}

RIS (suitable for import to EndNote) Download

TY - JOUR

T1 - The clinical effectiveness of intensive management in moderate established rheumatoid arthritis

T2 - The titrate trial

AU - Scott, David

AU - Ibrahim, Fowzia

AU - Hill, Harry

AU - Tom, Brian

AU - Prothero, Louise

AU - Baggott, Rhiannon R.

AU - Bosworth, Ailsa

AU - Galloway, James B.

AU - Georgopoulou, Sofia

AU - Martin, Naomi

AU - Neatrour, Isabel

AU - Nikiphorou, Elena

AU - Sturt, Jackie

AU - Wailoo, Allan

AU - Williams, Frances MK

AU - Williams, Ruth

AU - Lempp, Heidi

PY - 2020/10

Y1 - 2020/10

N2 - Objectives: Many trials have shown that intensive management is effective in patients with early active rheumatoid arthritis (RA). But its benefits are unproven for the large number of RA patients seen in routine care who have established, moderately active RA and are already taking conventional synthetic disease modifying anti-rheumatic drugs (csDMARDs). The TITRATE trial studied whether these patients also benefit from intensive management and, in particular, achieve more remissions. Methods: A 12-month multicentre individually randomised trial compared standard care with monthly intensive management appointments which was delivered by specially trained healthcare professionals and incorporated monthly clinical assessments, medication titration and psychosocial support. The primary outcome was 12-month remission assessed using the Disease Activity Score for 28 joints using ESR (DAS28-ESR). Secondary outcomes included fatigue, disability, harms and healthcare costs. Intention-to-treat multivariable logistic- and linear regression analyses compared treatment arms with multiple imputation used for missing data. Results: 459 patients were screened and 335 were randomised (168 intensive management; 167 standard care); 303 (90%) patients provided 12-month outcomes. Intensive management increased DAS28-ESR 12-month remissions compared to standard care (32% vs 18%, p = 0.004). Intensive management also significantly increased remissions using a range of alternative remission criteria and increased patients with DAS28-ESR low disease activity scores. (48% vs 32%, p = 0.005). In addition it substantially reduced fatigue (mean difference -18; 95% CI: -24, -11, p<0.001). There was no evidence that serious adverse events (intensive management =15 vs standard care =11) or other adverse events (114 vs 151) significantly increase with intensive management. Interpretation: The trial shows that intensive management incorporating psychosocial support delivered by specially trained healthcare professions is effective in moderately active established RA. More patients achieve remissions, there were greater improvements in fatigue, and there were no more harms.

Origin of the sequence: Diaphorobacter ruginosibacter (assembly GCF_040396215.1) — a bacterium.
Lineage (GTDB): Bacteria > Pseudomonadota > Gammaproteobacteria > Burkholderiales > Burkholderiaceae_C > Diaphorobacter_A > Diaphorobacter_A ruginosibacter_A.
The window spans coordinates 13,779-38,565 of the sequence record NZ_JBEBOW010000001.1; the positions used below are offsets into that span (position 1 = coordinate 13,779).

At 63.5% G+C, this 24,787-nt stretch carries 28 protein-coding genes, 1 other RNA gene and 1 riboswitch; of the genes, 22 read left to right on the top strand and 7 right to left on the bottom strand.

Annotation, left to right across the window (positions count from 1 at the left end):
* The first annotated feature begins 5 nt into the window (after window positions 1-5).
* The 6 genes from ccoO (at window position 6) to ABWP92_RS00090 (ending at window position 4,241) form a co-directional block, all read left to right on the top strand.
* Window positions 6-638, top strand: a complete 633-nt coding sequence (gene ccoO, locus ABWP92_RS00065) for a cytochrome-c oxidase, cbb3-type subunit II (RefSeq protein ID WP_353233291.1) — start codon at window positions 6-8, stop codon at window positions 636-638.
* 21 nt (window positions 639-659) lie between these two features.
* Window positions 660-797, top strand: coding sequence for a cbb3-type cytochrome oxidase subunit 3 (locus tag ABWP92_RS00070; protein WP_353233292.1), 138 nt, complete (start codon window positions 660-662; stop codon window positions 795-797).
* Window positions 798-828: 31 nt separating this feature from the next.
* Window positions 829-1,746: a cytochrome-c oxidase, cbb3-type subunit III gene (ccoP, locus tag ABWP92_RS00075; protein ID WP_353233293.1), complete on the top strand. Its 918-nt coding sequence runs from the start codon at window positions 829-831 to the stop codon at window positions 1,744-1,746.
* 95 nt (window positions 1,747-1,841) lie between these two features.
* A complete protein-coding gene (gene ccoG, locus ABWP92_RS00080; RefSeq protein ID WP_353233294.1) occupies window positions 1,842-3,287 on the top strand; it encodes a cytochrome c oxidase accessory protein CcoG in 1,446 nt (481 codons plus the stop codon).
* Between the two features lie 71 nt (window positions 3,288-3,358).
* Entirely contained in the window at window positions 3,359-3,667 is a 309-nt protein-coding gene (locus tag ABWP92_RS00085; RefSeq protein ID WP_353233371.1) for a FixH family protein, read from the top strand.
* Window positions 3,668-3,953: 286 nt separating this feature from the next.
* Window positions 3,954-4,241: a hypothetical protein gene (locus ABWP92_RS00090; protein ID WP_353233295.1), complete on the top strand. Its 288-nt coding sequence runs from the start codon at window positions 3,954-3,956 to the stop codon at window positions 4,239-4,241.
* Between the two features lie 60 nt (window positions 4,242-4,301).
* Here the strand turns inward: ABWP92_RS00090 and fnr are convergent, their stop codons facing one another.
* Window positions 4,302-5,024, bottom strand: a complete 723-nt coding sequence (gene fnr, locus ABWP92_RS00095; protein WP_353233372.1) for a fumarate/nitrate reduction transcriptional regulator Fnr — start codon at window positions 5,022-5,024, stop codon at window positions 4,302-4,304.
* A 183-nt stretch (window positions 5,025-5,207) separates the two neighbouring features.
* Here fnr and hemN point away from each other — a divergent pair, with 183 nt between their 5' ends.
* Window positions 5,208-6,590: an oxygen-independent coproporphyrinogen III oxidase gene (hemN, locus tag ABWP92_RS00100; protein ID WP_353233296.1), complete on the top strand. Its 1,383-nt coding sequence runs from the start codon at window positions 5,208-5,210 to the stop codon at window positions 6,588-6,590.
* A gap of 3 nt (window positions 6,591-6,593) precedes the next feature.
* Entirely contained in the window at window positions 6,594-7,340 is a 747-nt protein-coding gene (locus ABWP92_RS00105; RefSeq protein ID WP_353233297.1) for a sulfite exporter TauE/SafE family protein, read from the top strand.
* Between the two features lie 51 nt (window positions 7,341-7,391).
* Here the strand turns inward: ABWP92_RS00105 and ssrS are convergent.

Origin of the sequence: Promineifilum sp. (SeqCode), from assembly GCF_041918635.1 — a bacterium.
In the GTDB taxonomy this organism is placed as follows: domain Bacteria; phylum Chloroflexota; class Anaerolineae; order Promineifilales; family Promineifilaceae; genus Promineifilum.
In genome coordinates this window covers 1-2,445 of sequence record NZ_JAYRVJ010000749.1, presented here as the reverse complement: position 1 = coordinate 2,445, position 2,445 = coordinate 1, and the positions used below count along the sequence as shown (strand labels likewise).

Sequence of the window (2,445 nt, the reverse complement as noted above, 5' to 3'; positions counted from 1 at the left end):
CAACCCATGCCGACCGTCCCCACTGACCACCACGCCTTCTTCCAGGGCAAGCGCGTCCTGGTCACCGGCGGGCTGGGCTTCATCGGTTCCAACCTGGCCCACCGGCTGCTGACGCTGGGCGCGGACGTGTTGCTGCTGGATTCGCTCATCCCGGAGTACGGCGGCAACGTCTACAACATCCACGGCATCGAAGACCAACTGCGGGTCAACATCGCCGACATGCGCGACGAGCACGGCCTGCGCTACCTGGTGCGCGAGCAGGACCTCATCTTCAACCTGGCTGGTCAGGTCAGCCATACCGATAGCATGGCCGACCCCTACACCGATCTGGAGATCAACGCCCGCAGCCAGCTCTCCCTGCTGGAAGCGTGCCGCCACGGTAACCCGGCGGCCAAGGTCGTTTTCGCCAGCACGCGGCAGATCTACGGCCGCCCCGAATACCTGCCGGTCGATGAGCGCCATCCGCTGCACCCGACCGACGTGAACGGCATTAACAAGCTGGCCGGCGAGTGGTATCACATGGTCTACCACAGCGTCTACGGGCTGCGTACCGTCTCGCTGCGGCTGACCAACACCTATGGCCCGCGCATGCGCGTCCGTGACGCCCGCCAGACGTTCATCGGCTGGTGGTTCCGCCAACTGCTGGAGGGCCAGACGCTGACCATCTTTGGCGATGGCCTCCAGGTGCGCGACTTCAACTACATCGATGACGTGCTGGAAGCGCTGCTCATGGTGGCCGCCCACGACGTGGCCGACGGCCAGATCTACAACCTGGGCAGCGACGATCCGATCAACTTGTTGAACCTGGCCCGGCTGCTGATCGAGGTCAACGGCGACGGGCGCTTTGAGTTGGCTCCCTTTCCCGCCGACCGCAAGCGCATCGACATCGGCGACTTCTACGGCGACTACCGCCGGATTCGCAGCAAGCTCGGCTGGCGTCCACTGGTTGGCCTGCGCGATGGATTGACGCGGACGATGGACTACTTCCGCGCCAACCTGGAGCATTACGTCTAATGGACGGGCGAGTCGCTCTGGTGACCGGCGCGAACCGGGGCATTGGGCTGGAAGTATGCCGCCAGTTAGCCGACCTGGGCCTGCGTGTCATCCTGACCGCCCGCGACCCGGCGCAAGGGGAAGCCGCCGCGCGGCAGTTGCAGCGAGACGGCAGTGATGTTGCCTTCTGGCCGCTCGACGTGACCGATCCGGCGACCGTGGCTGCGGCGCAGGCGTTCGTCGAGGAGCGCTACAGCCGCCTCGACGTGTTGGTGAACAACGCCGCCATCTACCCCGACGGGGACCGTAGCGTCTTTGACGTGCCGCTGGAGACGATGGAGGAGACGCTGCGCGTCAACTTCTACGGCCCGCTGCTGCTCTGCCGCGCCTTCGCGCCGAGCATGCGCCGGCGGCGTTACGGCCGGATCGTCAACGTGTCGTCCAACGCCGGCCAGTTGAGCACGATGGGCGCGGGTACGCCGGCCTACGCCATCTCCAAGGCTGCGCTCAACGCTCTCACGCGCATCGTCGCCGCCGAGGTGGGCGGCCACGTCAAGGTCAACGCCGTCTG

AB - Objectives: Many trials have shown that intensive management is effective in patients with early active rheumatoid arthritis (RA). But its benefits are unproven for the large number of RA patients seen in routine care who have established, moderately active RA and are already taking conventional synthetic disease modifying anti-rheumatic drugs (csDMARDs). The TITRATE trial studied whether these patients also benefit from intensive management and, in particular, achieve more remissions. Methods: A 12-month multicentre individually randomised trial compared standard care with monthly intensive management appointments which was delivered by specially trained healthcare professionals and incorporated monthly clinical assessments, medication titration and psychosocial support. The primary outcome was 12-month remission assessed using the Disease Activity Score for 28 joints using ESR (DAS28-ESR). Secondary outcomes included fatigue, disability, harms and healthcare costs. Intention-to-treat multivariable logistic- and linear regression analyses compared treatment arms with multiple imputation used for missing data. Results: 459 patients were screened and 335 were randomised (168 intensive management; 167 standard care); 303 (90%) patients provided 12-month outcomes. Intensive management increased DAS28-ESR 12-month remissions compared to standard care (32% vs 18%, p = 0.004). Intensive management also significantly increased remissions using a range of alternative remission criteria and increased patients with DAS28-ESR low disease activity scores. (48% vs 32%, p = 0.005). In addition it substantially reduced fatigue (mean difference -18; 95% CI: -24, -11, p<0.001). There was no evidence that serious adverse events (intensive management =15 vs standard care =11) or other adverse events (114 vs 151) significantly increase with intensive management. Interpretation: The trial shows that intensive management incorporating psychosocial support delivered by specially trained healthcare professions is effective in moderately active established RA. More patients achieve remissions, there were greater improvements in fatigue, and there were no more harms.

KW - Anti-rheumatic agents

KW - Clinical trial

KW - Intensive management

KW - Person-centred care

KW - Psychosocial support

KW - Rheumatoid arthritis

UR - http://www.scopus.com/inward/record.url?scp=85090554652&partnerID=8YFLogxK

U2 - 10.1016/j.semarthrit.2020.07.014

DO - 10.1016/j.semarthrit.2020.07.014

M3 - Article

AN - SCOPUS:85090554652

VL - 50

SP - 1182

EP - 1190

JO - Seminars in Arthritis and Rheumatism

JF - Seminars in Arthritis and Rheumatism

SN - 0049-0172

IS - 5

ER -

View graph of relations

© 2020 King's College London | Strand | London WC2R 2LS | England | United Kingdom | Tel +44 (0)20 7836 5454